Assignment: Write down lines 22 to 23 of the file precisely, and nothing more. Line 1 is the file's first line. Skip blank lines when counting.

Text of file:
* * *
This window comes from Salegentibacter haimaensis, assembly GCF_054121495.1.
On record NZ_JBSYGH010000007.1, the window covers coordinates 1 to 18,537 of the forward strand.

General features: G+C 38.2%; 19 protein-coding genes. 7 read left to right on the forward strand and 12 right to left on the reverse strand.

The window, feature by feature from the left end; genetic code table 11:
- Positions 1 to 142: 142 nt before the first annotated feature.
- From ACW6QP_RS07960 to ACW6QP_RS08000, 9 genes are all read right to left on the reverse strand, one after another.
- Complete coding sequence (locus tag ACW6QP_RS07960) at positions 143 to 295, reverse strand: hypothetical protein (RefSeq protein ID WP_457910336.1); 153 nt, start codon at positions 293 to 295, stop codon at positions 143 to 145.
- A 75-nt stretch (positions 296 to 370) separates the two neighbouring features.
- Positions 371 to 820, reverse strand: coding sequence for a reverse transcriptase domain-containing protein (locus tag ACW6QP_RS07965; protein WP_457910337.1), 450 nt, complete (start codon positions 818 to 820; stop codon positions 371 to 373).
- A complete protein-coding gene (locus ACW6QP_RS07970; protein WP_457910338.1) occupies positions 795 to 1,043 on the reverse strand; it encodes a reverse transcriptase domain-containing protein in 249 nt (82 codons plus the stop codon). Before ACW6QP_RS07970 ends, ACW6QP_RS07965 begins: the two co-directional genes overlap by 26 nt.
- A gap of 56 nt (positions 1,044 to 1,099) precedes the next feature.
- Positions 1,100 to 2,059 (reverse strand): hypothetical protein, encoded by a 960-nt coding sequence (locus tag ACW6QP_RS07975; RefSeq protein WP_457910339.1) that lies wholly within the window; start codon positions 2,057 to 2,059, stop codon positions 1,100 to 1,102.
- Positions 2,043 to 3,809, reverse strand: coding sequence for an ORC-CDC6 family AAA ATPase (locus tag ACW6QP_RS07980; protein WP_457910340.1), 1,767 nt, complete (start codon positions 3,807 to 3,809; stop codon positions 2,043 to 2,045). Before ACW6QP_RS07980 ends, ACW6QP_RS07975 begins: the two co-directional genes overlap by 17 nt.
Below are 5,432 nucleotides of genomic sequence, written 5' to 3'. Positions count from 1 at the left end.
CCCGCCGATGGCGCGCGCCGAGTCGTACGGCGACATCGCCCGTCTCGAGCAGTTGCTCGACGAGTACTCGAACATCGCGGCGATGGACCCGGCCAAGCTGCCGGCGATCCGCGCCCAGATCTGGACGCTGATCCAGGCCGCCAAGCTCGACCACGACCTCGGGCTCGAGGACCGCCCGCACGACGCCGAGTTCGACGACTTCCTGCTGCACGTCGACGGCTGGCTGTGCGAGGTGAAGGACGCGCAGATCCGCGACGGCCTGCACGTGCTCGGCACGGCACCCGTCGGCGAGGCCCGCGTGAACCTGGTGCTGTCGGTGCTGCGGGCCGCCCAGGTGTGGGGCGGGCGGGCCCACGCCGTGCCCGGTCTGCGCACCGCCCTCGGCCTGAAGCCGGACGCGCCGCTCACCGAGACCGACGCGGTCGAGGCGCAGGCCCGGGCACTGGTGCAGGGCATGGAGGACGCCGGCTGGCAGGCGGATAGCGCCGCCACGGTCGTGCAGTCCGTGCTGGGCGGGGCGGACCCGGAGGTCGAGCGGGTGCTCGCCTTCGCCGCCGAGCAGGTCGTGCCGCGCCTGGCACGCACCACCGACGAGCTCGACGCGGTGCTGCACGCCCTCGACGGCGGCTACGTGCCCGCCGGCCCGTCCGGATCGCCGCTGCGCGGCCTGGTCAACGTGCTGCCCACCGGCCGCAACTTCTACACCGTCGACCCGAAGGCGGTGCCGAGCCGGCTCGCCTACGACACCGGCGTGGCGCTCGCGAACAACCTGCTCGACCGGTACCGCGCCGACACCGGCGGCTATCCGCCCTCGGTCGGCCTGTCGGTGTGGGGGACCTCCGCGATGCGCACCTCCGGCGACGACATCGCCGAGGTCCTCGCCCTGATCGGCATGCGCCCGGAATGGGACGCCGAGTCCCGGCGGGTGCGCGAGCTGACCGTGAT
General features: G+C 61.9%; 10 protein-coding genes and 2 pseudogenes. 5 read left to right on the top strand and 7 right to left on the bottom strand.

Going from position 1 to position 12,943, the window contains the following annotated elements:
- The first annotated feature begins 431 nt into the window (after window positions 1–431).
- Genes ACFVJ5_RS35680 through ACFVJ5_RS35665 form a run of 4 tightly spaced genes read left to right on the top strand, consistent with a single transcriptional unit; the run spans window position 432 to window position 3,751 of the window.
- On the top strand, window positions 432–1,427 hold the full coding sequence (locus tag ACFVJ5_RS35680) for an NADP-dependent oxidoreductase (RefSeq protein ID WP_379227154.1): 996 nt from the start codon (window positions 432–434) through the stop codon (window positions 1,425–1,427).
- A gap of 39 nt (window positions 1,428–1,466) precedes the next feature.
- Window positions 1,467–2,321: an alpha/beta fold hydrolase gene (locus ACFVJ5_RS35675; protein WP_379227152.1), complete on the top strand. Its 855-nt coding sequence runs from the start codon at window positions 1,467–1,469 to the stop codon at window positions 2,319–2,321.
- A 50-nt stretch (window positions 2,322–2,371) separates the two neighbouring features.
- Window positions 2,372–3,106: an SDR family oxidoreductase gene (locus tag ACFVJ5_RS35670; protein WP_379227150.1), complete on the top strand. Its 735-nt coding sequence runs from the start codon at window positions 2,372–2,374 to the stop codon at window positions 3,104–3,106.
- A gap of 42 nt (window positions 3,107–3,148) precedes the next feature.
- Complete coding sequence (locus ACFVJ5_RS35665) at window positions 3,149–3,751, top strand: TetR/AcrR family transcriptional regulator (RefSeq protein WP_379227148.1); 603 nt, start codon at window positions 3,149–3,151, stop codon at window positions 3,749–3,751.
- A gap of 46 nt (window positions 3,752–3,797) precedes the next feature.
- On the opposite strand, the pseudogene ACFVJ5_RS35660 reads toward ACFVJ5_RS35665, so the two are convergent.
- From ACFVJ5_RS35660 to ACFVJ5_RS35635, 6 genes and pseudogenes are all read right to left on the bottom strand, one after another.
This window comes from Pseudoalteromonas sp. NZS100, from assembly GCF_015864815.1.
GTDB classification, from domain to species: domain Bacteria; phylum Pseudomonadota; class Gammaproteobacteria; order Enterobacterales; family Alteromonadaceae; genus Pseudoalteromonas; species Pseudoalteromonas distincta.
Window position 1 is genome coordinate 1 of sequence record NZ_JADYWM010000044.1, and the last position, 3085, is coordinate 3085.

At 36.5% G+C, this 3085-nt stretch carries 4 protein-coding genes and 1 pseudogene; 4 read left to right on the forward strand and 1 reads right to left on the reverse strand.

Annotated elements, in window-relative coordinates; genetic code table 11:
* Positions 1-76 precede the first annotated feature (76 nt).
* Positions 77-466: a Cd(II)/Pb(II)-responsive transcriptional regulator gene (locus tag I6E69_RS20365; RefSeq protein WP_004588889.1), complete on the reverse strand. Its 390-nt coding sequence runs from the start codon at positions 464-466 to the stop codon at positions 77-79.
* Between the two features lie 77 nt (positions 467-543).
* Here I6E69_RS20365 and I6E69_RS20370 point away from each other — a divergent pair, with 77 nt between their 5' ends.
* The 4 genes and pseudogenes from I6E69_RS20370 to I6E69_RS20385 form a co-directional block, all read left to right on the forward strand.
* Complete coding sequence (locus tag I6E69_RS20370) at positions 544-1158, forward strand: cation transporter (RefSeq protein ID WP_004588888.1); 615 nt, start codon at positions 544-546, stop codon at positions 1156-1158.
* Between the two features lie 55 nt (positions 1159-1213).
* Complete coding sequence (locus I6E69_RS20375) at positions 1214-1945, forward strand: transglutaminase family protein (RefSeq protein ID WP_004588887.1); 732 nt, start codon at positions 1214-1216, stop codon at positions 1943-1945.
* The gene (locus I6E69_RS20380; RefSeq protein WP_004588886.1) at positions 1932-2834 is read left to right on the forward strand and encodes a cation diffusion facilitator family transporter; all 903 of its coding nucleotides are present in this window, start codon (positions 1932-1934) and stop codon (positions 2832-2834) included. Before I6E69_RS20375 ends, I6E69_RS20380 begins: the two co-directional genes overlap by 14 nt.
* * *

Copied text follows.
- Window positions 1,467–2,321: an alpha/beta fold hydrolase gene (locus ACFVJ5_RS35675; protein WP_379227152.1), complete on the top strand. Its 855-nt coding sequence runs from the start codon at window positions 1,467–1,469 to the stop codon at window positions 2,319–2,321.
- A 50-nt stretch (window positions 2,322–2,371) separates the two neighbouring features.